Texas must invest billions to secure long-term water resources, report shows

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Monday, July 3, 2023
Report shows billions needed to fix water issues across Texas
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A report shows that an $80 billion investment by 2070 will be needed to make sure Texans have enough water.

The Texas Water Development Board is a state entity whose mission is to make sure we have enough water for a very long time.

The board says it'll require an $80 billion investment by 2070 to make sure that happens, and that number doesn't account for inflation.

Michael Turco, who's the general manager of the Harris-Galveston Subsidence District, says we need to act now.

"Increasing and improving our infrastructure is important for our demand today," Turco said. "And the demand that's coming tomorrow."

State lawmakers concur as a plan was agreed upon in the most recent legislative session that would see $1 billion being spent on water infrastructure repair and creating alternative water sources and conservation efforts.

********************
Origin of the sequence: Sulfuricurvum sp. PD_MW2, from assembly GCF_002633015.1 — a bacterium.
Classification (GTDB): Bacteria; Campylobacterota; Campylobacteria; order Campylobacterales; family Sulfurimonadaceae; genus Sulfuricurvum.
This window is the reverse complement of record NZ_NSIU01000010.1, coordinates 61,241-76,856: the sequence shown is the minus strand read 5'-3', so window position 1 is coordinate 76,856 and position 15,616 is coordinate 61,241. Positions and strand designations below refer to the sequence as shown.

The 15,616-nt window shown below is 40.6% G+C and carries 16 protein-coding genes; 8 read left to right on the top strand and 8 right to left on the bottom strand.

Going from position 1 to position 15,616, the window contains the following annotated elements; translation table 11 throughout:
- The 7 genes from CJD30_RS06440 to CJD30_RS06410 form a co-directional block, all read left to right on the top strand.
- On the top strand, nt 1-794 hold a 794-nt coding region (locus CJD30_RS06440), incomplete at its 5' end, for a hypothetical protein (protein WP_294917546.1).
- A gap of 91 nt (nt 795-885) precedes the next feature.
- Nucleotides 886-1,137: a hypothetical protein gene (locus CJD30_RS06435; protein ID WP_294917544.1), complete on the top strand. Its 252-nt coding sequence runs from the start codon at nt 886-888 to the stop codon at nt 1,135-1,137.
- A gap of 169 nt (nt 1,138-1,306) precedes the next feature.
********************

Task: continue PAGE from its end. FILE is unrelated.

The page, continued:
RELATED: This Week in Texas: A look into the politics of water in the state

That's pending a statewide vote in November, but it's likely to pass per Jasper Scherer, who is a state politics reporter with our partners at the Houston Chronicle.

"I expect it to pass pretty overwhelmingly based on polling," Scherer said. "There isn't any organized opposition to this."

The Texas Water Development Board says the state loses more than 130 billion gallons of water each year due to leaky pipes, so repairing those leaks is one thing that money would be spent on should the vote pass.

The other thing it would go towards is creating water sources aside from ground and surface water.

Possibilities include making saltwater drinkable, using wastewater from oil wells, and refilling neglected aquafers.

These funds will primarily go towards rural areas, as they have less money. So Houston won't be a priority for any of these projects.

"I think the idea here is to get things started and get the ball rolling," Turco said.

In the long-term, getting to $80 billion will require a lot of work and money, but Scherer said there is reason to believe that could be the case in the state legislature moving forward.

"It seems that there's going to be some sort of investment in this by necessity," he said. "It's just a matter of whether the money is going to be there. For a state this big, there's a lot of other ways to spend money, so it's kind of a big question mark at the moment."

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